White, rural Southerners of the 20th century celebrated chitterlings as both cultural emblem and nourishment. Active chitterling eating clubs like the Royal Order of Chitlin Eaters of Nashville, Tenn., and the Happy Chitlin eaters of Raleigh, NC, emerged by the middle of the century. The traditional song “Chitlin Cookin’ Time in Cheatham County” indicates the importance of chitlins to regional identity.
That song includes the lines:
Of all good things put before me
I think chittlins are the best
And when I press that dying pillow
Let chittlins by my last request
Meanwhile, the 1971 English song ‘Chitterling’ by Adge Cutler & The Wurzels includes the lines:
Chitterling, chitterling, chitterling
Chitterling is all I crave
Fill me up with chitterling
Think of all the cash you’ll save
Chitterlings, and associated variety meats, then, were firmly established on both sides of the Atlantic as a food of working class whites. Indeed, the white association with chitterlings is indisputable.
For example, according to Gov. Kerr Scott of North Carolina (1949-53), any man worthy of the honourific title ‘Country Squire’ (similar to a Kentucky Colonel) must have ‘a natural hankerin’ for chittlins’. Liz Williams of the The Southern Food & Beverage Museum notes:
If you’re Southern it is food. It’s not soul food. Whether you were a redneck or poor white trash, everybody ate that food. I still eat a lot of my greens with pickled pork and pig’s feet. It might have been poor people’s food but it was food.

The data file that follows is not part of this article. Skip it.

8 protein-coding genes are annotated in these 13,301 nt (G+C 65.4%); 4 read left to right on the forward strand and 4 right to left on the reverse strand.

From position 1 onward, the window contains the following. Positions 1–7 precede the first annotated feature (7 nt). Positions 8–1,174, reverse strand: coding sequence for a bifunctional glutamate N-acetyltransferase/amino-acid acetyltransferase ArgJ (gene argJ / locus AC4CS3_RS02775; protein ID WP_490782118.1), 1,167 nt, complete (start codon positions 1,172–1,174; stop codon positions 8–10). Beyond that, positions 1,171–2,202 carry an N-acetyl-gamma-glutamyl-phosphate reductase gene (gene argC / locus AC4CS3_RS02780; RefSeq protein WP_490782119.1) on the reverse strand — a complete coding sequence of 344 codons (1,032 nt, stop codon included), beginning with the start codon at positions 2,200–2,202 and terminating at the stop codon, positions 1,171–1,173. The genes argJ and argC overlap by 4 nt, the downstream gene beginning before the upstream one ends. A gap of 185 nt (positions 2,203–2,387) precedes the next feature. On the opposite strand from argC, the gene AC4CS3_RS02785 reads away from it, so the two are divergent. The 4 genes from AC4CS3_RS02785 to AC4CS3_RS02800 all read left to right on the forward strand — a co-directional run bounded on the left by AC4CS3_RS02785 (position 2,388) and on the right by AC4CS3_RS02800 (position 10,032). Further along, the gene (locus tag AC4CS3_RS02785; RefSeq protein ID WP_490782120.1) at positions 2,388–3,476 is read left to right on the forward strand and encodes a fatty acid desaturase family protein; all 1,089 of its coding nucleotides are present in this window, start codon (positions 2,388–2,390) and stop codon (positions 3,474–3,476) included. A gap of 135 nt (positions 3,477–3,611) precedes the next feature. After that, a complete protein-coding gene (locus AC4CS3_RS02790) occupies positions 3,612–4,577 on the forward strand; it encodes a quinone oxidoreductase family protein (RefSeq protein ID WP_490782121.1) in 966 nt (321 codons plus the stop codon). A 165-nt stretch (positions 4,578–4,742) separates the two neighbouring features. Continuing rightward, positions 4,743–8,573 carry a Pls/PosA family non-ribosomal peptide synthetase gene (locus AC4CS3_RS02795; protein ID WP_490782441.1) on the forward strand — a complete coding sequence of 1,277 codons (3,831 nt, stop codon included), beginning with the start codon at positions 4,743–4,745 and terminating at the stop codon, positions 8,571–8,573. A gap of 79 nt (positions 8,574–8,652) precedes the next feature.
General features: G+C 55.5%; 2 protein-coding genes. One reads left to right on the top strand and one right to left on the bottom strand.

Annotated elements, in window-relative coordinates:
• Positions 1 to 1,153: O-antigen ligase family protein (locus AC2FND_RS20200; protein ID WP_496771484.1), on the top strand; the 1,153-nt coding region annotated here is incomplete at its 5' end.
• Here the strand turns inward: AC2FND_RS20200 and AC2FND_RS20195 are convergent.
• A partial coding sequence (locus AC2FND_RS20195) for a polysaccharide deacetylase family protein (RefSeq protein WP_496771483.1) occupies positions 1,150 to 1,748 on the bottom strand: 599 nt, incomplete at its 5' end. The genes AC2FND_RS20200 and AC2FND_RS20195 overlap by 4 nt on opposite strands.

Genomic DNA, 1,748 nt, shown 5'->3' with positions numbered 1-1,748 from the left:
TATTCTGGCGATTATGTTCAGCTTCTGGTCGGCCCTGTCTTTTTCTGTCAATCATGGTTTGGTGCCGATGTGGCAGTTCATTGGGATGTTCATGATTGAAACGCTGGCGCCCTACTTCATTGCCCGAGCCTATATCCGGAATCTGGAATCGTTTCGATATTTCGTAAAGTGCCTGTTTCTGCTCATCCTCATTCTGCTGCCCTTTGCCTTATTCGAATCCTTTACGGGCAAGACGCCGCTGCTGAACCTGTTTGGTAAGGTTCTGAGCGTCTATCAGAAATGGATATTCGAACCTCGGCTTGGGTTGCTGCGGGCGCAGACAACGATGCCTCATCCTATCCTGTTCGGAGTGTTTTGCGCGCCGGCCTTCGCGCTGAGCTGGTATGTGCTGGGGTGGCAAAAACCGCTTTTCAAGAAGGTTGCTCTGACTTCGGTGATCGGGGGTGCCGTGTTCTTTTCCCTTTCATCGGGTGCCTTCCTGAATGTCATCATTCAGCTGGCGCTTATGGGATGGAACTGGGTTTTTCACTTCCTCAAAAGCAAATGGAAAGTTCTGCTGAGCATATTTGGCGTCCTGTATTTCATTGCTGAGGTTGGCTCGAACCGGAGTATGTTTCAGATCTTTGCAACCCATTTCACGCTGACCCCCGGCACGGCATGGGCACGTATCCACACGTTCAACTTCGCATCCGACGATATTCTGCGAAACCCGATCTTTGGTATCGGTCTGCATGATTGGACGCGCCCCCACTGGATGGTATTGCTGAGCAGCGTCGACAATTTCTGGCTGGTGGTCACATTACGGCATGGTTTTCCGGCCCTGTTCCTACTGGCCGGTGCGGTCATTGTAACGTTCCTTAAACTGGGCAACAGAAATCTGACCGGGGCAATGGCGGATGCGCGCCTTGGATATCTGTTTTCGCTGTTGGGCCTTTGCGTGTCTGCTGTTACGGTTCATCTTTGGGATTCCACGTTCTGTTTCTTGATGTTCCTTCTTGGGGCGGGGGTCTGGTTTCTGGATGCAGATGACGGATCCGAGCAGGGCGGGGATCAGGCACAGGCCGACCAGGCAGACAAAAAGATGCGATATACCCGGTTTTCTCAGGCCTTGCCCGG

Peyton Shepherd, a white Southerner from Alabama, writes:
We eat some questionable things on this side of the Mason-Dixon Line that others would balk at—pickled pigs feet, boiled peanuts, hog’s head cheese, gator meat—but nothing is quite as quintessentially Southern as chitlins. Chitlins are the intestines of a pig, boiled down, fried up, and served with apple cider vinegar and hot sauce.
In an article on Ernest Matthew Mickler, author of White Trash Cooking, we read:
Born at the edge of the swamps of northern Florida, Mr. Mickler said, he ”was raised without electricity until I was 18.” He acquired his appreciation for food from his mother, who, when she wasn’t pumping gas at her Edna Rae’s Grocery Store, was cooking up ”a big dinner of fried chitlins, a mess of turnip greens, enough hoe cakes for a Bible story, a wash pot full of swamp cabbage stew and two large Our Lord’s Scripture cakes.”’
Whites have long prepared and eating chitterlings, or ‘chitlins’, on both sides of the Atlantic. In both contexts, chitterlings have fallen from grace, having been originally a prestigious dish enjoyed by the wealthy, but now more associated with the poor. It is indeed the case that ‘chitlins’ entered into the canon of African American soul food, but these were neither a slave nor African American invention. Chitterlings exist in the South (and by extension, in ‘soul food’) because they were an English dish, brought over by the Englishmen who originally settled the South.